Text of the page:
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Friday, July 11, 2014
Ind. Gov't. - "Does preserving documents serve a public benefit?"
The HTO GovTracker reported yesterday in a story that begins:
[Bloomington, IN] City Clerk Regina Moore says yes.
That’s why she’s trying to hire a records archivist in her office to tackle the daunting task of digitizing city records dating back to 1845. Some of these documents are contained in bound books that can’t be torn apart or scanned, which requires someone to either transcribe or take photos and turn the image into an editable format.
Moore held up a book from the 1800s to show the Bloomington City Council Wednesday night what types of records her office is dealing with.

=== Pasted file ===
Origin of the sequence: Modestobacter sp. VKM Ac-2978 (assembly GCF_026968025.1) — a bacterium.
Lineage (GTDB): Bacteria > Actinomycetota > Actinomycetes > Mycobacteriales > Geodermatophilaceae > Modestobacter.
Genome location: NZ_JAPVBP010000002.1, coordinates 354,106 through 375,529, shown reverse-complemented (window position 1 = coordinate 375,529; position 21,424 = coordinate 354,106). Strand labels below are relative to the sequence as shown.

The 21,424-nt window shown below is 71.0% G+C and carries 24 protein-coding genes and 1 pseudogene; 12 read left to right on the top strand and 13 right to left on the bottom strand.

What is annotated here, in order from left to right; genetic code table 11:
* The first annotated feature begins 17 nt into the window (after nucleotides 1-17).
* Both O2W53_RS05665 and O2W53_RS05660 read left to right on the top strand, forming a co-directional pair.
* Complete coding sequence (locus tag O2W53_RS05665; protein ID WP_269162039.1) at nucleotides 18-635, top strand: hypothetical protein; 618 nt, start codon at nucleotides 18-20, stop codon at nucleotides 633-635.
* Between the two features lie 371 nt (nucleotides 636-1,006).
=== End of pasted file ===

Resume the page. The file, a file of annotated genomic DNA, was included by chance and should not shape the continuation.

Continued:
She said one Indianapolis company gave her a quote of $46,000 for the work she’s looking to have done. An employee of that company also suggested — to her horror — slicing the pages apart and scanning them.
“This book is a history record just as it is,” Moore said.
Most of the council agreed with Moore. But council member Marty Spechler wasn’t convinced there is a public benefit to paying to digitize these documents.
Moore explained that people often visit her office to search through these books, and while no one has complained about access, it’d certainly be easier to obtain the records if they were available online. Plus, continuing to handle the books will only speed up deterioration.
“There’s a lot more use of these records than you’d possibly think,” Moore said.
Posted by Marcia Oddi on July 11, 2014 08:42 AM
Posted to Indiana Government